Cowboy Junkies are a legendary Toronto band that has been crafting a long and enchanting musical legacy that dates back to the early ’80s when Michael Timmins and Alan Anton convinced fellow Timmins siblings Margo and Pete to join their fledgling band. Now, 17 original albums later, the band just released Songs of the Recollection.
The new Cowboy Junkies album features the band covering everyone from Neil Young and the Rolling Stones to the Cure and Vic Chesnutt.
“Long before we were musicians, we were music fans,” says Michael Timmins. “We didn’t grow up sitting around the kitchen table playing instruments and harmonizing. We grew up sitting around the record player listening to each other’s record collections and having our minds blown. This was the passion that we shared.”
Cowboy Junkies plays Massey Hall on April 7.
But, what albums really inspired the masterful musical mind of Michael Timmins? Well, we asked. So here they are, complete with Timmins’ thoughts on each recording. You’re welcome.
Pink Floyd – Wish You Were Here
When this album was released in 1975 the great CHOM-FM in Montreal decided to introduce it to their listeners by playing the whole thing from start to finish without a break. It was nighttime and Al and I were cruising across the mountain heading downtown when they dropped the needle. When we reached our destination the album wasn’t finished so we turned around and retraced our route, a few times, until the last track, “Shine On You Crazy Diamond,” faded into the night. Minds blown. Lives Changed.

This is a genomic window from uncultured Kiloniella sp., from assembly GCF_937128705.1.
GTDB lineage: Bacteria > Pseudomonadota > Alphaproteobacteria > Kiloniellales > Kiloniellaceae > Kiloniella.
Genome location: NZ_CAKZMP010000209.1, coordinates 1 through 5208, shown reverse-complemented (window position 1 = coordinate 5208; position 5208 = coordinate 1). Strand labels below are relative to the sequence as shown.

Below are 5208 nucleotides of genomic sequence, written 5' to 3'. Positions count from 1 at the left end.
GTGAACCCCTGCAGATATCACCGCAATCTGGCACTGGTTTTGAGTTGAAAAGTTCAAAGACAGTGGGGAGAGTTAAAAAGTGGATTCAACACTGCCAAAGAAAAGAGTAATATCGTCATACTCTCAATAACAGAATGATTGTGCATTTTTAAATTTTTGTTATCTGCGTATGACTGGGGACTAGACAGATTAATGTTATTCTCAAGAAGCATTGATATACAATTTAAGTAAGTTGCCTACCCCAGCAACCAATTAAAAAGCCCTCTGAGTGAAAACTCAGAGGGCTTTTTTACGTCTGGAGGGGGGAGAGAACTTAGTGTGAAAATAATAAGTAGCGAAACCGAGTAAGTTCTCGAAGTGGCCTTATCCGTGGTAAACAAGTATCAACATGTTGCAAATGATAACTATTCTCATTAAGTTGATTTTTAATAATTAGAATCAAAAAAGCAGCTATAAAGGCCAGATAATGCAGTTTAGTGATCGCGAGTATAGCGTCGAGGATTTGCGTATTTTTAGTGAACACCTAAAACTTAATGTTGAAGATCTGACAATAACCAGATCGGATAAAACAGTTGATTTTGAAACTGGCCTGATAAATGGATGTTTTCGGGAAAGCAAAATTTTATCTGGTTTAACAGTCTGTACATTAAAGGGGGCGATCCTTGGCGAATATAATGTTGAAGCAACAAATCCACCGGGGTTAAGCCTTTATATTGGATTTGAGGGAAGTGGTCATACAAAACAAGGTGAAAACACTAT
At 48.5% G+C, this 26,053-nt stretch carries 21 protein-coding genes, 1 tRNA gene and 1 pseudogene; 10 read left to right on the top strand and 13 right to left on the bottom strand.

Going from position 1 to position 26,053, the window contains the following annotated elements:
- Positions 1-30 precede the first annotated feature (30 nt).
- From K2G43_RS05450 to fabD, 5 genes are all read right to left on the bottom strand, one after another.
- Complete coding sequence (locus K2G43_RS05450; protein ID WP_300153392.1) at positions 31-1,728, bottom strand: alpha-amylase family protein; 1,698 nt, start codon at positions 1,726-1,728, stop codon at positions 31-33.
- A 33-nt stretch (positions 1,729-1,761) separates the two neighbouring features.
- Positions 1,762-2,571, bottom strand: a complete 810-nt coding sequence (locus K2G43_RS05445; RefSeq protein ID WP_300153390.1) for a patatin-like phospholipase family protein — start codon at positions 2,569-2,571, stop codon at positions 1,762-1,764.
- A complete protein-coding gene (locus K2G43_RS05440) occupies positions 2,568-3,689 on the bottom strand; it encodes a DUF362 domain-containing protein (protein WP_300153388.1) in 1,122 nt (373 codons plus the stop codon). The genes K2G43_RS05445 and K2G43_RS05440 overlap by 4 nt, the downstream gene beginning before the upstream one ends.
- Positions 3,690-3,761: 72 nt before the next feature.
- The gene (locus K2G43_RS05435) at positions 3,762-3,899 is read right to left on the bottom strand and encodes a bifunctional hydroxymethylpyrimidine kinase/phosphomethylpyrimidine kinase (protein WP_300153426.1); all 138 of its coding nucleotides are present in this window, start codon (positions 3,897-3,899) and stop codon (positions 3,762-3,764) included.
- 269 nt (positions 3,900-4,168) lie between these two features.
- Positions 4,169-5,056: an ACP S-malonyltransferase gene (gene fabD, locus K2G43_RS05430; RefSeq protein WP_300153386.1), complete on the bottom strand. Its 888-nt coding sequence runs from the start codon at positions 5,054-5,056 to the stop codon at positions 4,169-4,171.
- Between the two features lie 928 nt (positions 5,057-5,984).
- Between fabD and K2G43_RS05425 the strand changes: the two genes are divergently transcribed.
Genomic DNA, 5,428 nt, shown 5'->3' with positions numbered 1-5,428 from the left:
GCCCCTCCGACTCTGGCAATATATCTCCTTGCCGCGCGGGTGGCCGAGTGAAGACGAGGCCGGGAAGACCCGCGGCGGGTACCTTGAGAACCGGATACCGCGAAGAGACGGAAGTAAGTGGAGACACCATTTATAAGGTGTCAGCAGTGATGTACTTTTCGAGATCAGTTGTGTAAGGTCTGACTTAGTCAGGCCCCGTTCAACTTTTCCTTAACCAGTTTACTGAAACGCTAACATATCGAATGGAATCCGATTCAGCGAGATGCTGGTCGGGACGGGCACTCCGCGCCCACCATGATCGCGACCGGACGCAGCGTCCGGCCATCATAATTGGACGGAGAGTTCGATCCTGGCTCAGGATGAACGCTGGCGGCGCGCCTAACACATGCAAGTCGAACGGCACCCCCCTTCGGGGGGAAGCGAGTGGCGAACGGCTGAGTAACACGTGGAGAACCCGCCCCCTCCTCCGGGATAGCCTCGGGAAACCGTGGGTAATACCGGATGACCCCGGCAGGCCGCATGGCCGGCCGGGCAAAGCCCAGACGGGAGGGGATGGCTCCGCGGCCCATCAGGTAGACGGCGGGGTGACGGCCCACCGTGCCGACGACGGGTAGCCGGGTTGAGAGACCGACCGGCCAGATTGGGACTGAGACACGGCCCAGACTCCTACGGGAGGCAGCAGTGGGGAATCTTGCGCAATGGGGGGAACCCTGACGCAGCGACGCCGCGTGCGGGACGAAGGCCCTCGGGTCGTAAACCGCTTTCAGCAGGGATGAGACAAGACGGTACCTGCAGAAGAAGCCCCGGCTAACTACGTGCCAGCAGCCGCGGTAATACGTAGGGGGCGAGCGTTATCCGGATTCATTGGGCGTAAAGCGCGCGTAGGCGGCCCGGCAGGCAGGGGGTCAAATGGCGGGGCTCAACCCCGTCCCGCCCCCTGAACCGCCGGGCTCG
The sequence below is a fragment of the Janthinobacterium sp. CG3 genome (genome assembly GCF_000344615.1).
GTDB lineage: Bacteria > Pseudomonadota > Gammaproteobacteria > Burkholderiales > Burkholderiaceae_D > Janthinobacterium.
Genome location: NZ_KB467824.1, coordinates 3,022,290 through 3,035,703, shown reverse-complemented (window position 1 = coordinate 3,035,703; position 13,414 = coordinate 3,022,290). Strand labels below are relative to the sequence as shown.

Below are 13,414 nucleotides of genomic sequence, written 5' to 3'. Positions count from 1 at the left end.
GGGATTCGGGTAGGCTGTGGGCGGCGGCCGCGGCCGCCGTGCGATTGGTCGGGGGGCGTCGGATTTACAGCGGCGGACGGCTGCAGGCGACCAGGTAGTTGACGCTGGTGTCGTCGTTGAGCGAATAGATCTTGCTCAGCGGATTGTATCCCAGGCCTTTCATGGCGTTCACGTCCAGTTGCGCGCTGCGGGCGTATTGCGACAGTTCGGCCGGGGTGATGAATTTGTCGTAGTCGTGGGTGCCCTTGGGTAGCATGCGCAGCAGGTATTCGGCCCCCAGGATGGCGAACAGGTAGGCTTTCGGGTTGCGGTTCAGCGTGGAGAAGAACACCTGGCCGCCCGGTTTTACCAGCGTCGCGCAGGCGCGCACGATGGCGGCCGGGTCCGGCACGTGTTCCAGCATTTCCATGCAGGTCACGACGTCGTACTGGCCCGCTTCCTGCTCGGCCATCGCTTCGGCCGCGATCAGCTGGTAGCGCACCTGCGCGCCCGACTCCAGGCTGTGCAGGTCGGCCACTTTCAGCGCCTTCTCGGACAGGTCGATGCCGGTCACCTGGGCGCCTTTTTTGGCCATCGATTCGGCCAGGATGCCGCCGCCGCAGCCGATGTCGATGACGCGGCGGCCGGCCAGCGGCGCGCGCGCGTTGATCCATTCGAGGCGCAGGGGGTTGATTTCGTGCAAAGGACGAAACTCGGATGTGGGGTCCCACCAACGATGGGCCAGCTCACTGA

The Velvet Underground – White Light, White Heat
When the Velvet Underground was releasing albums I was too young to understand the music, it was too sophisticated for my young brain. Lou Reed’s Transformer was a gateway for me into Reed’s music. One night, when I was around 16, after listening to Transformer I put on White Light, White Heat and listened to the brilliant cacophony that is Sister Ray and suddenly I “got it.” Minds blown. Lives changed.
Joy Division – Unknown Pleasures
When Alan and I started playing music together we formed a band called Hunger Project. We were inspired to pick up instruments by the punk scene that was happening in the late 70s in New York, Toronto, and London (UK and Ontario), but we found our focus when we heard the music of post-punk bands like Joy Division and The Cure. The darkness and the use of space and atmosphere were something that we carried with us into Cowboy Junkies.
Muddy Waters – Folk Singer
When we first formed Cowboy Junkies we were listening to a lot of blues music. Our idea, like so many white-suburban youngsters that had come before us, was to take these influences and use them to develop our sound. This album with its whispered intensity, where every note meant something and every note not played meant something more, was our bible.
Dave Brubeck – Time Out
I was a latecomer to this album, but the sound of it was what Peter Moore was searching for when he suggested The Church of the Holy Trinity as the recording location for our second album. When I hear the drum intro to “Take Five” I hear The Trinity Session. Whenever I lose faith in the power of recorded music I put on something recorded in the CBS 30th Street Studio, known as “The Church” — Time Out, Kind of Blue, Duke Ellington’s Masterpieces, Mingus’s Ah Um and the list goes on. The studio was demolished and turned into an apartment building in 1985.